Underneath all the setting up of this season, The Flash makes a valid point with the Barry Allen mash up in his new “corrected” world.  It is clear that changing any little or big thing in the past changes the present, or alternative, world…a lot.

Although apparently the more things change, the more they stay the same.  As The Rival shows up in the preview of next week’s episode “Paradox” and he clearly does not like The Flash in this world either.

The Flash airs Tuesdays on CW.


Arrow: Schism – Hope Springs Eternal (Review)

Damien Darhk in the final battle Schism

“Arrow” ended the fourth season with “Schism.” Damien Darhk was still quite earnestly trying to destroy Starling City, aka Star City, and the rest of the world even though his ark was rubble.  Darhk (played brilliantly by Neal McDonough) rather pettily wanted to kill everyone, including his daughter, because Machin died last week. 

The episode had the obligatory flashbacks to the island and we learn that Oliver killed Taiana (Elysia Rotaru) who was corrupted by the dark power needed to kill good old “what’s his name” back on the island. (We know his name was Baron Reiter  played by Jimmy Akingbola.) 

Meanwhile, the gang are overwhelmed when Darhk pays them a not-so social call to get the Rubicon laptop back and make some threats. While he was there, Damien had some ghosts shoot up the place. Getting his daughter back Darhk then departs for the final phase of his “bringing hell to earth” plan.

There was a good deal of angst in this season finale. Everyone was upset, depressed and had lost hope by the time that Oliver and the good citizens of Starling City took  on Darhk and his ghosts.  (To be fair, the scene where Mr and Mrs John Doe clash with the armed ghosts felt pretty epic, like “Gladiator” without swords, shields, sandals or Russell Crowe.)

“Arrow,” aka Green Arrow, has always been rather dark. Oliver Queen is morose, has to work hard at not killing villains and always has that “hangdog” look in his face. Felicity Smoak (Emily Bett Rickards) is the Pollyanna in the Arrow-verse, even her inadvertent killing of “tens-of-thousands” of innocents does not put too much of a damper in Smoak’s eternal optimism.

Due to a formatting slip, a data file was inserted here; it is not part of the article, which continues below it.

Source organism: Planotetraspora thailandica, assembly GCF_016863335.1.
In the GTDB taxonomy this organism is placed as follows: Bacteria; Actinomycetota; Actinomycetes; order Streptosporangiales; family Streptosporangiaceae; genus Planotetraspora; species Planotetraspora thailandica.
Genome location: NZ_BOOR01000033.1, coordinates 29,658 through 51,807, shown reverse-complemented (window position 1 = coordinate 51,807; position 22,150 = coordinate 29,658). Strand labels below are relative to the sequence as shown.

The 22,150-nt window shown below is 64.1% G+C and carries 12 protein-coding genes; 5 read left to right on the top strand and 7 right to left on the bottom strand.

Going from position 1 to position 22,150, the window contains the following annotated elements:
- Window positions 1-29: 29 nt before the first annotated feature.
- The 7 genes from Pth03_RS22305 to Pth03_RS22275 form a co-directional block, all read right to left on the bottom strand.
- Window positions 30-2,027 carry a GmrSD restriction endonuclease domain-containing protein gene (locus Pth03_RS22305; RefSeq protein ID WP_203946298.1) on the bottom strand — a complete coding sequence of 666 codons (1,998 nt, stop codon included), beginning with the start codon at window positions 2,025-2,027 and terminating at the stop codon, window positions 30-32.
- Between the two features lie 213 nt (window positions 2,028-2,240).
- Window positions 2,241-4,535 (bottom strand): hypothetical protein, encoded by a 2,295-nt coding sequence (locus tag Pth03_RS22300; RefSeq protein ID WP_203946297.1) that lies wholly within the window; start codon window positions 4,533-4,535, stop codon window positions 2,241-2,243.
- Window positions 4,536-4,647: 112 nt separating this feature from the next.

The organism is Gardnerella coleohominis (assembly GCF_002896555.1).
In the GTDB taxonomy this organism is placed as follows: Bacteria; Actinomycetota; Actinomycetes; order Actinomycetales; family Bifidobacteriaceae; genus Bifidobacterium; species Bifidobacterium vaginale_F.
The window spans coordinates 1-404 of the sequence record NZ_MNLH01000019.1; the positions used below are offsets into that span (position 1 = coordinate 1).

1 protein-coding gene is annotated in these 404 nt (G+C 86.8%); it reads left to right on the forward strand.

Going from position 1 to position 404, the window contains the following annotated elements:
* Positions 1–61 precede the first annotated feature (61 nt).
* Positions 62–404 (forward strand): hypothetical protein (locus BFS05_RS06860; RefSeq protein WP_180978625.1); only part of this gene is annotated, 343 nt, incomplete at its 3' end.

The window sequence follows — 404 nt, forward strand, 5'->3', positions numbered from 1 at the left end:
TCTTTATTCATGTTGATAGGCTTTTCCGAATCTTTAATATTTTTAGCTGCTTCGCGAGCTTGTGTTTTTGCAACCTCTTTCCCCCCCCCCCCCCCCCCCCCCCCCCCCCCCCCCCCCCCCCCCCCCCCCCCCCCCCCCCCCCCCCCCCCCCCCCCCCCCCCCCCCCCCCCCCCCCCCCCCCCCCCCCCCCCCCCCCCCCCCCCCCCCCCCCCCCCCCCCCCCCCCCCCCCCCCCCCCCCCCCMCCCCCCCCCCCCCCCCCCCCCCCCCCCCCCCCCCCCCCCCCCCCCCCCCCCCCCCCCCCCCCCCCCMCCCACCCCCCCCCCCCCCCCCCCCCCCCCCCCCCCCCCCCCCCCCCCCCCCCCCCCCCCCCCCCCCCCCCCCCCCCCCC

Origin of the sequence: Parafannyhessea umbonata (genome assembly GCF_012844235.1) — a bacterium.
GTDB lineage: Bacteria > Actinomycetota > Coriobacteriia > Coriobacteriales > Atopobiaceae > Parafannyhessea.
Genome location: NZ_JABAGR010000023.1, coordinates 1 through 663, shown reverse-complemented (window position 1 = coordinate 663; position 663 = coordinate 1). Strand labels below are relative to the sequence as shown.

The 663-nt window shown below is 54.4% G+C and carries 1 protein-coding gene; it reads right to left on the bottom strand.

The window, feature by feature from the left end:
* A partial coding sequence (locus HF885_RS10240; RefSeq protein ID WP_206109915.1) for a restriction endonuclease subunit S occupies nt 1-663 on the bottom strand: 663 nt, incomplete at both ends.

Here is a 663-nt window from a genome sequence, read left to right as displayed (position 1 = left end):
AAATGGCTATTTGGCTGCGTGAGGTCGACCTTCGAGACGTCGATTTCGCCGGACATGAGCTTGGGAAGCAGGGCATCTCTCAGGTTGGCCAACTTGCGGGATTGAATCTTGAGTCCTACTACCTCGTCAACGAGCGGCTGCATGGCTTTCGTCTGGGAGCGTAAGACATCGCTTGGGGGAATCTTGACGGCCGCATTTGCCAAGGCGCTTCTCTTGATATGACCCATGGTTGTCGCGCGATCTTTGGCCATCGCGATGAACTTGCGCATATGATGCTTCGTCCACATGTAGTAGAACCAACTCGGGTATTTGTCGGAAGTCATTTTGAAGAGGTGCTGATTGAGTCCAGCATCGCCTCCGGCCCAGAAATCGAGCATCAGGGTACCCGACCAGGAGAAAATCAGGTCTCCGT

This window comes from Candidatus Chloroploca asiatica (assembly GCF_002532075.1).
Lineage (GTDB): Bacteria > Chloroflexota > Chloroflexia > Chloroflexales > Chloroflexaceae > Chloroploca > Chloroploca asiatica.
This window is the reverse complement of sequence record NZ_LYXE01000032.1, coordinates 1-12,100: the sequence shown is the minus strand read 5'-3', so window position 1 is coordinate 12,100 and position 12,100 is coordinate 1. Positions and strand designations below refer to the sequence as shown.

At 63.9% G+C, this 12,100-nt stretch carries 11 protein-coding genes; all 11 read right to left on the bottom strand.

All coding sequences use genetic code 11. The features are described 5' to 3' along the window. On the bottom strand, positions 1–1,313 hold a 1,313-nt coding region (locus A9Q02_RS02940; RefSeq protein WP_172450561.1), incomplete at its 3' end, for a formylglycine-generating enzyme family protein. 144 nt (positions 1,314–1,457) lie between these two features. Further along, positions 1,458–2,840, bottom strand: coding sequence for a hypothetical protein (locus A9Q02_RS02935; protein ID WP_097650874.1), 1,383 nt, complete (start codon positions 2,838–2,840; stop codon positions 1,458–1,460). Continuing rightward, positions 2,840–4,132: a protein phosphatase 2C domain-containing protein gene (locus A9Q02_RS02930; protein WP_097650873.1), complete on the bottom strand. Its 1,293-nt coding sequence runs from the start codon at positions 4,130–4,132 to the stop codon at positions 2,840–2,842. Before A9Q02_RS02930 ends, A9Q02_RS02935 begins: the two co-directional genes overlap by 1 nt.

The finale had plenty of gun play, a bit of arrow play and loads of choreographed fights between pretty much everyone. Only John Barrowman’s Merlin was shorted in the department of fisticuffs, although he was able to save Thea (Willa Holland) with a well placed arrow of his own. 

After a huge build up to the final battle where 15, 000 nuclear warheads are about to eradicate all life  on the planet it is revealed that all Queen needed to defeat Darhk was…wait for it….hope.  Yes, hope was the secret weapon all along. Somewhat akin to Tinkerbell being brought back to life by clapping, Darhk’s magic was rendered useless by a whole lot of hope.

(To be fair it did take an entire city of hope to bring about Darhk’s defeat…sort of like an entire theatre of children clapping wildly was needed to bring back Tinkerbell…Hmmm.)

As one website put it, “Arrow” just sort of finished this season after Oliver shoved his arrow into Darhk’s chest and killed him.  But seriously? What did everyone expect? Darhk was the best villain ever.

Funny, pithy, glib, snotty, bigger than life and so acerbic.  He was good-humored evil on two legs and he loved being bad.  However his end came about, whatever happened afterward was going to be anticlimactic.  With an entire episode of fights, shootouts, frantic keyboard pounding and the rise of a downtrodden city’s denizens, the ending was bound to be a little…Meh.

In terms of outstanding performances Neal McDonough should be pulling in some huge gongs for his work on this show. The actor just blew everyone else away whenever he was on camera and he did not have to say a word to do so. That look of evil glee was enough to overpower the other players.

“Arrow” finished without any help from outside agencies, like “The Flash,” or “The Legends of Tomorrow” or even “Supergirl” (we know, it is miles too early for that) but the tease of a huge multi-crossover event next season leaves all sorts of possibilities open. We are still hoping that a certain former Time Master manages to bring back Laurel.

Hint. Hint.


%d bloggers like this: